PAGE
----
Soil Crusting and Leafing Out Underground

Crack and dry ground at rice field with sunlight.

iStock Photo


Most often the result of heavy rainfall, soil crusting presents itself in the form of hardened soil with a smooth and compacted appearance. Heavy rains following planting along with high heat and winds can cause finely tilled soils with limited residue cover to form a very dense crust. In addition, planting in wet soils and the use of heavy tilling are primary causes of soil crusting. Fine soils and soils with little organic matter are also more susceptible to the condition.  

Soil Crusting Implications  

Hardened soil presents implications for water infiltration while also interfering with crop emergence. The coleoptile of a corn plant acts to protect leaves from emerging before the shoot penetrates the soil. When soil crusting occurs, this can cause leaves to emerge prematurely through the coleoptile below the soil instead of above ground – also known as “leafing out”. When the coleoptile ruptures before penetrating the soil, it becomes much more difficult for leafing out to occur above ground.  

The hypocotyl of the soybean plant may enlarge as it pushes against the crust and can eventually snap and kill the plant. If you notice a swollen hypocotyl, that soybean plant is trying harder than normal to break through the soil.  

A study from Iowa State University found that when 17% of corn plants on a plot exhibited delayed emergence, overall yield was decreased by 4-8%. For soybeans, research from North Carolina State University concludes that delayed emergence reduced overall yield by an average of 14 bushels per acre.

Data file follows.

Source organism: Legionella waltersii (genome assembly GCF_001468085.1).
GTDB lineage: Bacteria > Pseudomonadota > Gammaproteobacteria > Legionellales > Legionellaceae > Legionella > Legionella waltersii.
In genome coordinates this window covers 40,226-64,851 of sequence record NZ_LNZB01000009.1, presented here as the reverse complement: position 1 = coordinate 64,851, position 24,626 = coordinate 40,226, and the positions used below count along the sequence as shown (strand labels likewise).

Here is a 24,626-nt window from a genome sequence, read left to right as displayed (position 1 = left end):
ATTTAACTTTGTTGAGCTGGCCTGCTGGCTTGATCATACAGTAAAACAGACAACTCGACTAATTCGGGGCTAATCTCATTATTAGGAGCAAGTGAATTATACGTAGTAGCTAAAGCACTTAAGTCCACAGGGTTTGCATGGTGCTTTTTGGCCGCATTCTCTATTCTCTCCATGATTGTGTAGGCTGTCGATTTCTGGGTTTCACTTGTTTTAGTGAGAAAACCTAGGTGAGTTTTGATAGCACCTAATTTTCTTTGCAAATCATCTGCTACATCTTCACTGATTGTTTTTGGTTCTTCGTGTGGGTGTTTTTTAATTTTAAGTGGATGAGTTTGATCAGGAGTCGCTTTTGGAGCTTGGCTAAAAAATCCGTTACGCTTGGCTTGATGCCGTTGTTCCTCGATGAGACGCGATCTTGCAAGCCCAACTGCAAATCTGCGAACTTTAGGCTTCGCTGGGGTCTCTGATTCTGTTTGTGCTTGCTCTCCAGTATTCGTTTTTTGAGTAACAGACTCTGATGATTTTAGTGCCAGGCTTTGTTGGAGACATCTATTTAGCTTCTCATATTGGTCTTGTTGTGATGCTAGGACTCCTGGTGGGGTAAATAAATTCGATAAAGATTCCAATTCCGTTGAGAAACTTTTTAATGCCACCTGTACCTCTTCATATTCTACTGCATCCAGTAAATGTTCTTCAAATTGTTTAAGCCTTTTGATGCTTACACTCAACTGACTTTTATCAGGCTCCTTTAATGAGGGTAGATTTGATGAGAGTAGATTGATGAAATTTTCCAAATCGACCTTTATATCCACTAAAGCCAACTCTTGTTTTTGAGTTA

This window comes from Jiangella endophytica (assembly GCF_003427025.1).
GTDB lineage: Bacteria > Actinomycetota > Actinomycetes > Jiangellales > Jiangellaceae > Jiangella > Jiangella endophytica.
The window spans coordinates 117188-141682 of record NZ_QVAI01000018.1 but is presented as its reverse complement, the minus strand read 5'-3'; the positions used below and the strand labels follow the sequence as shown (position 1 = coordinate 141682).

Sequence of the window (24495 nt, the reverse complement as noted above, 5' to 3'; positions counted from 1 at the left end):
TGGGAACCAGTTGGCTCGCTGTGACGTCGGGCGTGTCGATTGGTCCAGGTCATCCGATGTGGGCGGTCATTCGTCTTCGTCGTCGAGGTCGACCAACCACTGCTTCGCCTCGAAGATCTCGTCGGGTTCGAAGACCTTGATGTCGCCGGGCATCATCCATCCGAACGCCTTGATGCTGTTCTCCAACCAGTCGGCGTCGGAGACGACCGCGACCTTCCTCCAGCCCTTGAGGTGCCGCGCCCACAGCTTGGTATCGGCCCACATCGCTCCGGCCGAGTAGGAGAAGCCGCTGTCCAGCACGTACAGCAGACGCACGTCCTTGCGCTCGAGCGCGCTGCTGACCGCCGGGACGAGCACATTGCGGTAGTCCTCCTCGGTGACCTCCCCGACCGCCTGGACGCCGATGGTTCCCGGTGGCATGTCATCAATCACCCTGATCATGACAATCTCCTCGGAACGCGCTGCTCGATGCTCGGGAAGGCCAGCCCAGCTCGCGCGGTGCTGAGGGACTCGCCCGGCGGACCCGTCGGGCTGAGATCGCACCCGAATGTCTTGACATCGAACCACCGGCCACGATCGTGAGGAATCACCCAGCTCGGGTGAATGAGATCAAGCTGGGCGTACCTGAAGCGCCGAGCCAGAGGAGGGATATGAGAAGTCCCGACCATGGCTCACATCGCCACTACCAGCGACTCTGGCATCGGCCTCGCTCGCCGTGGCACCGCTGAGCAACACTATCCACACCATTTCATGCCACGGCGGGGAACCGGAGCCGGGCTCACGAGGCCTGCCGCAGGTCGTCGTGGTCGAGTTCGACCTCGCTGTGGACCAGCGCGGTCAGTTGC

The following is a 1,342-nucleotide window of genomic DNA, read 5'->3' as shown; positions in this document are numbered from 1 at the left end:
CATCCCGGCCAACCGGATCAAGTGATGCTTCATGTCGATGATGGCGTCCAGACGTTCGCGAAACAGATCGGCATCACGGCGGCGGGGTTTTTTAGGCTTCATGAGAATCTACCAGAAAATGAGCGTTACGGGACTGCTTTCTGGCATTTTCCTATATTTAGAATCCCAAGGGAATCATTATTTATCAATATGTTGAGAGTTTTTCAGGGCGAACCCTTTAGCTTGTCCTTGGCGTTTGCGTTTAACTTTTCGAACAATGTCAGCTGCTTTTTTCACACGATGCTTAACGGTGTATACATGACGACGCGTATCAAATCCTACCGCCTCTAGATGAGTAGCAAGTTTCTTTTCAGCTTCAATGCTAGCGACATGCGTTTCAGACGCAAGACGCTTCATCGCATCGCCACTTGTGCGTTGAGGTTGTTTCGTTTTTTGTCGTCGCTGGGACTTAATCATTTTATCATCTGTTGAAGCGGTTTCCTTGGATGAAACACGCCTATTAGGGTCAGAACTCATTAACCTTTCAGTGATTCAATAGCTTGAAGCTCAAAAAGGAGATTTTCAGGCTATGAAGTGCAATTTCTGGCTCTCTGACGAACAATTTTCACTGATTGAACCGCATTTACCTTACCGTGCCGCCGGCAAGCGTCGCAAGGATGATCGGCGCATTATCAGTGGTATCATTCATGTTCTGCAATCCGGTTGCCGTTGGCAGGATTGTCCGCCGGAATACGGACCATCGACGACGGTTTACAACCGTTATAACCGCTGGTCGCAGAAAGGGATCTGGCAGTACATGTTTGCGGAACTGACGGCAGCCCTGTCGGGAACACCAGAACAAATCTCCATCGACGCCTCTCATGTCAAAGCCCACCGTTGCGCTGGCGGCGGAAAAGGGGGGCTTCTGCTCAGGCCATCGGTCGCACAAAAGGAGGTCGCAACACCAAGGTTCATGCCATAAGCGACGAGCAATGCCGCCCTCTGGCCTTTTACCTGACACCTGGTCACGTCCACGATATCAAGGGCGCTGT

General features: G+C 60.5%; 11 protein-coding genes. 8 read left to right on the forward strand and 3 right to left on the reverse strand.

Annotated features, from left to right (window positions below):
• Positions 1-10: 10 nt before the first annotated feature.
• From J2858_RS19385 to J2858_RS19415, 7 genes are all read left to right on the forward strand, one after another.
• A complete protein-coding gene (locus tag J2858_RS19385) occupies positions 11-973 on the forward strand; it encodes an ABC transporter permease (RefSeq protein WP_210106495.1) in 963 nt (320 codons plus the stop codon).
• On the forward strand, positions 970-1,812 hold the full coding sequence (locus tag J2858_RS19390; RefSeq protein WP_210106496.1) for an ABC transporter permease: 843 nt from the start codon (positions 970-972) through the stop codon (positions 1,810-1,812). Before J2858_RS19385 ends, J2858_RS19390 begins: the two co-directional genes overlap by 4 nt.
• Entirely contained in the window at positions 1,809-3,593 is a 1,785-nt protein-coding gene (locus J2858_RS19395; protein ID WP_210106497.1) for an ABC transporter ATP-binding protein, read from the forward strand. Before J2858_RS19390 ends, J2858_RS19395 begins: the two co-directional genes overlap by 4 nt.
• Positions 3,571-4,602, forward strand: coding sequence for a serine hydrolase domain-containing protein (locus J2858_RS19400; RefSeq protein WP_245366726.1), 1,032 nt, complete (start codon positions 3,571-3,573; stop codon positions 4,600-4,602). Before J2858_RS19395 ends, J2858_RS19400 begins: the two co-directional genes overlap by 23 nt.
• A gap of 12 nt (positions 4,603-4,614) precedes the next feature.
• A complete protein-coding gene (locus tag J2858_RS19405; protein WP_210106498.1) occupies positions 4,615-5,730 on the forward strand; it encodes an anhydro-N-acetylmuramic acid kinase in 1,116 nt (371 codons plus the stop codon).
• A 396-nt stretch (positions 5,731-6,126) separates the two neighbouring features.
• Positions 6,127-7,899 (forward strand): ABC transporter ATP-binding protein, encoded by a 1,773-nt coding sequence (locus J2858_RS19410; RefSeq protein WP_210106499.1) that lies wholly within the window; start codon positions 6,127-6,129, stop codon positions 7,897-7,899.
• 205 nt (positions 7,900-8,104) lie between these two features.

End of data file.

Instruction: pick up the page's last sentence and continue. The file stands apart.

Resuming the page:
Leafing Out Identification 

Leafing out is often seen in the form of a “shepherd’s crook” when the coleoptile ruptures prematurely and prevents leafing out above ground. The decreased vigor resulting in premature leafing out can lead to uneven emergence and ultimately reduce yield.  

Adapting Solutions 

No-till or minimum-till can reduce the amount of soil movement in times of heavy rainfall, preventing the onset of crusting. In addition, improving surface soil structure can be done by adding organic matter using cover crops or manure. 

Using a rotary hoe at the depth of the crust can break up the soil, allowing seedlings to emerge. This practice can also act as a means for weed control prior to their emergence. By using a combination of approaches, soil crusting can be eliminated to avoid leafing out below ground.